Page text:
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PM Pierre Trudeau introduces bill on official bilingualism

The Story

In 1968, new legislation is introduced to make Canada officially bilingual. The Official Languages Act means citizens can choose to be served in either French or English by federal government institutions. Services will be available in both official languages in Ottawa, and in areas with large concentrations of official-language minority populations. An ombudsman's office, the Commissioner of Official Languages, is also set up to monitor enforcement. Public reaction is mixed. In Canada, language has always been a hot political issue. Although some see universal bilingualism as the hidden goal, the government says citizens do have the right to remain unilingual. Despite resistance, all federal parties officially support the bill, which is passed on July 9, 1969. In this CBC-TV clip, PC Opposition Leader Robert Stanfield, NDP MP David Lewis, Créditiste leader Réal Caouette, and Prime Minister Trudeau agree that passing the bill is the right thing to do.

Medium: Television
Program: CBC News
Broadcast Date: Oct. 17, 1968
Guests: Réal Couette, David Lewis, Robert Stanfield, Pierre Elliott Trudeau
Duration: 1:51

Did You know?

• In 1867, Canada was two-thirds anglophone and one-third francophone. Before agreeing to join Confederation, French Canadians wanted the right to educate their children in French. The 1867 Constitution Act set up federal and Quebec institutions to be bilingual.

• During the late 19th and early 20th centuries, some provinces passed restrictive laws, such as the Manitoba Schools Act (1890), making it very difficult for francophones to send their children to French schools. In Ontario, French schools were abolished in 1912. To respond to the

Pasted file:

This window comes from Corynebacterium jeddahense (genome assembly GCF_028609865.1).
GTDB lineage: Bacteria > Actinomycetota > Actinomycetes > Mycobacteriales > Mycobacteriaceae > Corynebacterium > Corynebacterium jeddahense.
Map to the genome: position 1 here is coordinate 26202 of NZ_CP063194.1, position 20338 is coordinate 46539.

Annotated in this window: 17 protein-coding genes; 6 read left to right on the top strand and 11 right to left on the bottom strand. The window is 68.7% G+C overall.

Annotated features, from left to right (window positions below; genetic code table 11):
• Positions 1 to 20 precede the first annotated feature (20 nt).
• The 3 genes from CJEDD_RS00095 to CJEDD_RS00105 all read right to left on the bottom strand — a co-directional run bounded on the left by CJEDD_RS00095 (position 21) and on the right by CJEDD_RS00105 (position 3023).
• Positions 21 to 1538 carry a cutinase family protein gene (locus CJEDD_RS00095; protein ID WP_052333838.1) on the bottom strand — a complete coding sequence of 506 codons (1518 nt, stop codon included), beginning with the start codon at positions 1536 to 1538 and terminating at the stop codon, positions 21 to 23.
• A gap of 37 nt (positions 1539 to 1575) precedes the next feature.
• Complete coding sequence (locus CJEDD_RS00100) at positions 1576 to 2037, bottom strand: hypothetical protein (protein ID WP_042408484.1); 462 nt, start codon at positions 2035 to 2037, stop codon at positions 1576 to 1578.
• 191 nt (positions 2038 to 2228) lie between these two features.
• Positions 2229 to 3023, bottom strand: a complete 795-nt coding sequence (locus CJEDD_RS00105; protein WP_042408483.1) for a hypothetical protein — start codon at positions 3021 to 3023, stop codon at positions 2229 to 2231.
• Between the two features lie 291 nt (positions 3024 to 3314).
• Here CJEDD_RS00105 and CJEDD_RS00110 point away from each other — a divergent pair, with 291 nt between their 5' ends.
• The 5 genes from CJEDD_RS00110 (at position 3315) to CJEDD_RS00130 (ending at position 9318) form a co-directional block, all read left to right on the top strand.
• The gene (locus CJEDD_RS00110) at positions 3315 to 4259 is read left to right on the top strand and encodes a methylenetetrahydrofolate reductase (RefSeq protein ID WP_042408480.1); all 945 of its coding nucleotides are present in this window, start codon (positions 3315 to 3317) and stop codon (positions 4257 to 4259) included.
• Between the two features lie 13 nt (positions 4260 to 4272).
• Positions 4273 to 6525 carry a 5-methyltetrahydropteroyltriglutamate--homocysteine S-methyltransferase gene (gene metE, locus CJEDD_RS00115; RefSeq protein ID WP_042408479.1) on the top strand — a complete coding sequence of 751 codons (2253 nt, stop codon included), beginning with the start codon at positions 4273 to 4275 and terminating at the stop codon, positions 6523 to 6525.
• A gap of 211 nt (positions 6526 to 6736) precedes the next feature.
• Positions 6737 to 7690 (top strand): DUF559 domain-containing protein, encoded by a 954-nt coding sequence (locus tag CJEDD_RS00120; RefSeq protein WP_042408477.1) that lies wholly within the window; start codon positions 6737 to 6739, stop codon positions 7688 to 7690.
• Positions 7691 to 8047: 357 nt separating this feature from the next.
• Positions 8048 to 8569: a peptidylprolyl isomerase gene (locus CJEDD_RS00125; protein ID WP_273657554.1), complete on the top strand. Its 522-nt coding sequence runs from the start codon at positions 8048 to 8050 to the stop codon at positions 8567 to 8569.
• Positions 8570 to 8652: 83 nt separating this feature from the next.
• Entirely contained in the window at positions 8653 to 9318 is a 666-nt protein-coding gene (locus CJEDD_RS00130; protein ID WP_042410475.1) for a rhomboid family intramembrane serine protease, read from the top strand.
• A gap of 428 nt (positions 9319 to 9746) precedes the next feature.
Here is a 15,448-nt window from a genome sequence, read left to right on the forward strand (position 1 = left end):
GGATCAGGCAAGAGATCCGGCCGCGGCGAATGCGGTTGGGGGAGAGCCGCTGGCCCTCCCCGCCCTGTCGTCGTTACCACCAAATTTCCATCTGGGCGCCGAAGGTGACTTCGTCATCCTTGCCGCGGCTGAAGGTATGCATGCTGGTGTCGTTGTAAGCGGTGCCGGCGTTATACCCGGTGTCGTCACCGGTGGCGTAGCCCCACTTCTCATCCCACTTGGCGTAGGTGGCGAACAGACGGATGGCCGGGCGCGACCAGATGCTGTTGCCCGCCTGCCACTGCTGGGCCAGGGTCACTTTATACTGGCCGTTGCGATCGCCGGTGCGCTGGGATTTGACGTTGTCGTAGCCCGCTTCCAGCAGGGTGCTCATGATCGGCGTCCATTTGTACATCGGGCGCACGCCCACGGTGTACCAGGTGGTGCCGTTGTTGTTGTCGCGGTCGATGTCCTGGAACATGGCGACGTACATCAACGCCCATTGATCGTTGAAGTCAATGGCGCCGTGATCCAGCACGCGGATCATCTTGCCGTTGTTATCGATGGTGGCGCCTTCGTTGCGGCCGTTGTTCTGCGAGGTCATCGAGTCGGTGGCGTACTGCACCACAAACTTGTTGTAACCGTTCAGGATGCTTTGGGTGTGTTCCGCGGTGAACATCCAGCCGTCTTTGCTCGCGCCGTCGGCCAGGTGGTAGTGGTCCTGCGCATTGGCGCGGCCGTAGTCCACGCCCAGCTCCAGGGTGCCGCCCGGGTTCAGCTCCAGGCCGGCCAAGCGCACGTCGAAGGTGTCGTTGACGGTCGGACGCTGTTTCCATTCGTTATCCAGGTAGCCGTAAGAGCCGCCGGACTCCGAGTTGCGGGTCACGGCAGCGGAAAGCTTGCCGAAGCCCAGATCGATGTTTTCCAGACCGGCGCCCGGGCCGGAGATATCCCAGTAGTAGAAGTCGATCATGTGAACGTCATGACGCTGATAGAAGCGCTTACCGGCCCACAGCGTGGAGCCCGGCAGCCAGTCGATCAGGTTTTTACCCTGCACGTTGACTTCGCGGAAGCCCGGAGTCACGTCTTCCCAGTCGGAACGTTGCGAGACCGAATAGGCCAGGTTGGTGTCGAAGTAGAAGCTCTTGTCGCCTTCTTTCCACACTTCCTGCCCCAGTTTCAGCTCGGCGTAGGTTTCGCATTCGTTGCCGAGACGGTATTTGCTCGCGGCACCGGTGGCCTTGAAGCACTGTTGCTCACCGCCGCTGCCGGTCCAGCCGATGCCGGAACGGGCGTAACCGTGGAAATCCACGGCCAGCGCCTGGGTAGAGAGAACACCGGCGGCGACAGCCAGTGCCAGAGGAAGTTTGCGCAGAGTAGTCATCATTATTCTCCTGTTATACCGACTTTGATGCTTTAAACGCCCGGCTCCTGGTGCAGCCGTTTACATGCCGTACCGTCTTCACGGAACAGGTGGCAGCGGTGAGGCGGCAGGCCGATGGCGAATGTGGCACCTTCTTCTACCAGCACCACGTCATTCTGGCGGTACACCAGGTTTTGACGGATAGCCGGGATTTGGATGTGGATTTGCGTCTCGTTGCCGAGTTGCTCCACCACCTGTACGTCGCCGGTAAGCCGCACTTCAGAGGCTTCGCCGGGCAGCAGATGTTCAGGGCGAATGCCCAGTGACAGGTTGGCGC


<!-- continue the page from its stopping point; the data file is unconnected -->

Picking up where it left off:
frustration of the French population, Prime Minister Lester Pearson created the Royal Commission on Bilingualism and Biculturalism in 1963. It urged the creation of a new "equal partnership."

• All federal parties supported the Official Languages Act (later updated in 1988). Its principles were enshrined in the 1982 Constitution through the Canadian Charter of Rights and Freedoms. Quebec is the only province which has not yet signed the Constitution, despite attempts at Meech Lake and Charlottetown.

• New Brunswick has been the only officially bilingual province in Canada since 1969. It has its own parallel English and French school systems, laws requiring equal treatment of both language groups, and a provincial Official Languages Act.

• In Nunavut, Canada's newest territory created in 1999, Inuktitut is the third official language, and its government's working language.

• By 1996, with multicultural immigration, both anglophones (60%) and francophones (25%) had decreased as a proportion of Canada's population. Those whose mother tongue was neither now comprised 15%. Although English-speakers are distributed fairly evenly across Canada, French-speaking Canadians are concentrated in Quebec, New Brunswick, Ontario and parts of Manitoba.

• More Canadians are now bilingual. More than 17% (4.8 million) were bilingual as of our 1996 census, up from 13% in 1971. A 1991 Globe & Mail survey found that 60% of English-speaking Canadians and 75% of French-speaking Canadians prefer two official languages, rather than regional arrangements.



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